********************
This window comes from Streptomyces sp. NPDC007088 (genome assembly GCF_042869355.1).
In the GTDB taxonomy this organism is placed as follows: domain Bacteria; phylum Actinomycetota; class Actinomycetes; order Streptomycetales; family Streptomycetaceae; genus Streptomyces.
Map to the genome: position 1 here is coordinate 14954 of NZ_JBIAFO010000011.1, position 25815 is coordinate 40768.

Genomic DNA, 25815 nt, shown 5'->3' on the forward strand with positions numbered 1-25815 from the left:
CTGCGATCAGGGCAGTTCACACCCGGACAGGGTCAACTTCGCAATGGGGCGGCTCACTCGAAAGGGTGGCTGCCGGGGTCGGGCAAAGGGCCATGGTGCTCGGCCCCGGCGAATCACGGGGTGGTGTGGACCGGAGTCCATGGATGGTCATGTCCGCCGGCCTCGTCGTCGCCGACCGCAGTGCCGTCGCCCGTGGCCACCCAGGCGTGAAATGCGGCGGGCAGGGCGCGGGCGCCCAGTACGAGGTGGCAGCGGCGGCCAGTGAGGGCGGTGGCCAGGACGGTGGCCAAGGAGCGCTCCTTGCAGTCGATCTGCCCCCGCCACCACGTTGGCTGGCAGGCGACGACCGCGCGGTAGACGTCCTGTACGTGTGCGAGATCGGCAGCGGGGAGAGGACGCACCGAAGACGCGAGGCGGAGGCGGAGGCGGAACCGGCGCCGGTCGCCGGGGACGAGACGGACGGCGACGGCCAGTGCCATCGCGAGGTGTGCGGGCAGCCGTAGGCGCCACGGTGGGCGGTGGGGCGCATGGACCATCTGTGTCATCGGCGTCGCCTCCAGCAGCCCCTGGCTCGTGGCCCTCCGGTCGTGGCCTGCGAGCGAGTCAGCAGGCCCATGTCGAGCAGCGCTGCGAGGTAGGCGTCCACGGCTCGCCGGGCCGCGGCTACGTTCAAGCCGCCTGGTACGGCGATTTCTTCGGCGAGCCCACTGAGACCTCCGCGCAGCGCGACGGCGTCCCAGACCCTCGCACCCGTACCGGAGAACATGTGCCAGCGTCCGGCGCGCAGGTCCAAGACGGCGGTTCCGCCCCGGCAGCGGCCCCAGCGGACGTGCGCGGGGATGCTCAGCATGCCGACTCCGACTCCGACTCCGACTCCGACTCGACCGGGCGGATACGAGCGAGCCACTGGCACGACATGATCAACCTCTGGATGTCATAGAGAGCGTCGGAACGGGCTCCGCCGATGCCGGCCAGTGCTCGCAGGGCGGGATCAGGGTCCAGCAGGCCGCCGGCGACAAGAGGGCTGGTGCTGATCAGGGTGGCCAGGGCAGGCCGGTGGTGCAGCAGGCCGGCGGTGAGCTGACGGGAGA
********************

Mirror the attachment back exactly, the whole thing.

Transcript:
This window comes from Streptomyces sp. NPDC007088 (genome assembly GCF_042869355.1).
In the GTDB taxonomy this organism is placed as follows: domain Bacteria; phylum Actinomycetota; class Actinomycetes; order Streptomycetales; family Streptomycetaceae; genus Streptomyces.
Map to the genome: position 1 here is coordinate 14954 of NZ_JBIAFO010000011.1, position 25815 is coordinate 40768.

Genomic DNA, 25815 nt, shown 5'->3' on the forward strand with positions numbered 1-25815 from the left:
CTGCGATCAGGGCAGTTCACACCCGGACAGGGTCAACTTCGCAATGGGGCGGCTCACTCGAAAGGGTGGCTGCCGGGGTCGGGCAAAGGGCCATGGTGCTCGGCCCCGGCGAATCACGGGGTGGTGTGGACCGGAGTCCATGGATGGTCATGTCCGCCGGCCTCGTCGTCGCCGACCGCAGTGCCGTCGCCCGTGGCCACCCAGGCGTGAAATGCGGCGGGCAGGGCGCGGGCGCCCAGTACGAGGTGGCAGCGGCGGCCAGTGAGGGCGGTGGCCAGGACGGTGGCCAAGGAGCGCTCCTTGCAGTCGATCTGCCCCCGCCACCACGTTGGCTGGCAGGCGACGACCGCGCGGTAGACGTCCTGTACGTGTGCGAGATCGGCAGCGGGGAGAGGACGCACCGAAGACGCGAGGCGGAGGCGGAGGCGGAACCGGCGCCGGTCGCCGGGGACGAGACGGACGGCGACGGCCAGTGCCATCGCGAGGTGTGCGGGCAGCCGTAGGCGCCACGGTGGGCGGTGGGGCGCATGGACCATCTGTGTCATCGGCGTCGCCTCCAGCAGCCCCTGGCTCGTGGCCCTCCGGTCGTGGCCTGCGAGCGAGTCAGCAGGCCCATGTCGAGCAGCGCTGCGAGGTAGGCGTCCACGGCTCGCCGGGCCGCGGCTACGTTCAAGCCGCCTGGTACGGCGATTTCTTCGGCGAGCCCACTGAGACCTCCGCGCAGCGCGACGGCGTCCCAGACCCTCGCACCCGTACCGGAGAACATGTGCCAGCGTCCGGCGCGCAGGTCCAAGACGGCGGTTCCGCCCCGGCAGCGGCCCCAGCGGACGTGCGCGGGGATGCTCAGCATGCCGACTCCGACTCCGACTCCGACTCCGACTCGACCGGGCGGATACGAGCGAGCCACTGGCACGACATGATCAACCTCTGGATGTCATAGAGAGCGTCGGAACGGGCTCCGCCGATGCCGGCCAGTGCTCGCAGGGCGGGATCAGGGTCCAGCAGGCCGCCGGCGACAAGAGGGCTGGTGCTGATCAGGGTGGCCAGGGCAGGCCGGTGGTGCAGCAGGCCGGCGGTGAGCTGACGGGAGA